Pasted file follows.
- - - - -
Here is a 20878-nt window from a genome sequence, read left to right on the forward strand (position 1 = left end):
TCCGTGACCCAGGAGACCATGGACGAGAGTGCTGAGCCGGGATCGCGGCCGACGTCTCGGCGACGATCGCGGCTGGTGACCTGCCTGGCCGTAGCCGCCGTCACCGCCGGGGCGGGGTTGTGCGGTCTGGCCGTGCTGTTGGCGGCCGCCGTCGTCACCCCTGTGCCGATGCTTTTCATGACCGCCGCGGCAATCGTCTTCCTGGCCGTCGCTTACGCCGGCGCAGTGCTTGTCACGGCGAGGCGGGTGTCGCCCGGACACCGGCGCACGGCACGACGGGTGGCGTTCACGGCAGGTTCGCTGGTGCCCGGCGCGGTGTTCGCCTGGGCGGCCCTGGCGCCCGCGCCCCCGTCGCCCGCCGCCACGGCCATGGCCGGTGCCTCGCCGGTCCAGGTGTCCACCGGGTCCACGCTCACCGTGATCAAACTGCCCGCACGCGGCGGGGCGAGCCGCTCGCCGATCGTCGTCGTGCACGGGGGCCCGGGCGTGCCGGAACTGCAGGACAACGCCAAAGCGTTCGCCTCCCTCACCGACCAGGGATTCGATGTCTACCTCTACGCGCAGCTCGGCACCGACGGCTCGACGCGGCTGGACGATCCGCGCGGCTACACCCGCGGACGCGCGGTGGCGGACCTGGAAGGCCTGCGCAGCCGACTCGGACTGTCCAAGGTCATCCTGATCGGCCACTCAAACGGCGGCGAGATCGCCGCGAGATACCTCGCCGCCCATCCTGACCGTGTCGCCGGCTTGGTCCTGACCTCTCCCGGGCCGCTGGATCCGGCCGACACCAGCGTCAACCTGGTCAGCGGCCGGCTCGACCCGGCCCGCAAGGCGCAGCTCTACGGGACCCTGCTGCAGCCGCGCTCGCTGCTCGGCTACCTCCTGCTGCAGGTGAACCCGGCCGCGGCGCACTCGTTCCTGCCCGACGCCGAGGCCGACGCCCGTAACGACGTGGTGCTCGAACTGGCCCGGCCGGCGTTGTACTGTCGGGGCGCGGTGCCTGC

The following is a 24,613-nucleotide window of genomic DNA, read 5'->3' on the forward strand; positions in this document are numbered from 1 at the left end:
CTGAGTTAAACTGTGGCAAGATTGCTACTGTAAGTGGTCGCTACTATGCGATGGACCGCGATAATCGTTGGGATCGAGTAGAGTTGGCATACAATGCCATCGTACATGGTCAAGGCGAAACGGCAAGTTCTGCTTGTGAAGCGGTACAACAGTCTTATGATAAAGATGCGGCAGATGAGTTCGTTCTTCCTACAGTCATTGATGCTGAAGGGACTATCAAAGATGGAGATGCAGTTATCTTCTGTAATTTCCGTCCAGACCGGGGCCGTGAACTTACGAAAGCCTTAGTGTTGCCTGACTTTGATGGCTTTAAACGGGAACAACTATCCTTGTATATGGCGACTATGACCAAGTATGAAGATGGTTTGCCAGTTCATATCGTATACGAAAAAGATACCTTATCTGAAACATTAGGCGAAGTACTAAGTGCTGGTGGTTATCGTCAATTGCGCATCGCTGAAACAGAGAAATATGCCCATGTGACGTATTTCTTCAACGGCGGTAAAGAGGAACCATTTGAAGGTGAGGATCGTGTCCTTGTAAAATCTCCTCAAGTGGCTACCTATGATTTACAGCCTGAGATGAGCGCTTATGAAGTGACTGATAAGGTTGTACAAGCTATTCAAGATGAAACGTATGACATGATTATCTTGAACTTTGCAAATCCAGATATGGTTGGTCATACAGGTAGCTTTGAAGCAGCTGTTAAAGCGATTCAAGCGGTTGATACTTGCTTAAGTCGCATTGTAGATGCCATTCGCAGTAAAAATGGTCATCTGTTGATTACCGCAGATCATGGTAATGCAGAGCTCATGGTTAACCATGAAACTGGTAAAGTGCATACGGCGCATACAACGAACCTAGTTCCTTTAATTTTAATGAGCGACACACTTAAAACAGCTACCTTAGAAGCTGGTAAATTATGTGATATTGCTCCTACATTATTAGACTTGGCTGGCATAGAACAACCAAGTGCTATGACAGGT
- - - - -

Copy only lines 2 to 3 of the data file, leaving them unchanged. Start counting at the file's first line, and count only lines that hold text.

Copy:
TCCGTGACCCAGGAGACCATGGACGAGAGTGCTGAGCCGGGATCGCGGCCGACGTCTCGGCGACGATCGCGGCTGGTGACCTGCCTGGCCGTAGCCGCCGTCACCGCCGGGGCGGGGTTGTGCGGTCTGGCCGTGCTGTTGGCGGCCGCCGTCGTCACCCCTGTGCCGATGCTTTTCATGACCGCCGCGGCAATCGTCTTCCTGGCCGTCGCTTACGCCGGCGCAGTGCTTGTCACGGCGAGGCGGGTGTCGCCCGGACACCGGCGCACGGCACGACGGGTGGCGTTCACGGCAGGTTCGCTGGTGCCCGGCGCGGTGTTCGCCTGGGCGGCCCTGGCGCCCGCGCCCCCGTCGCCCGCCGCCACGGCCATGGCCGGTGCCTCGCCGGTCCAGGTGTCCACCGGGTCCACGCTCACCGTGATCAAACTGCCCGCACGCGGCGGGGCGAGCCGCTCGCCGATCGTCGTCGTGCACGGGGGCCCGGGCGTGCCGGAACTGCAGGACAACGCCAAAGCGTTCGCCTCCCTCACCGACCAGGGATTCGATGTCTACCTCTACGCGCAGCTCGGCACCGACGGCTCGACGCGGCTGGACGATCCGCGCGGCTACACCCGCGGACGCGCGGTGGCGGACCTGGAAGGCCTGCGCAGCCGACTCGGACTGTCCAAGGTCATCCTGATCGGCCACTCAAACGGCGGCGAGATCGCCGCGAGATACCTCGCCGCCCATCCTGACCGTGTCGCCGGCTTGGTCCTGACCTCTCCCGGGCCGCTGGATCCGGCCGACACCAGCGTCAACCTGGTCAGCGGCCGGCTCGACCCGGCCCGCAAGGCGCAGCTCTACGGGACCCTGCTGCAGCCGCGCTCGCTGCTCGGCTACCTCCTGCTGCAGGTGAACCCGGCCGCGGCGCACTCGTTCCTGCCCGACGCCGAGGCCGACGCCCGTAACGACGTGGTGCTCGAACTGGCCCGGCCGGCGTTGTACTGTCGGGGCGCGGTGCCTGC

The following is a 24,613-nucleotide window of genomic DNA, read 5'->3' on the forward strand; positions in this document are numbered from 1 at the left end: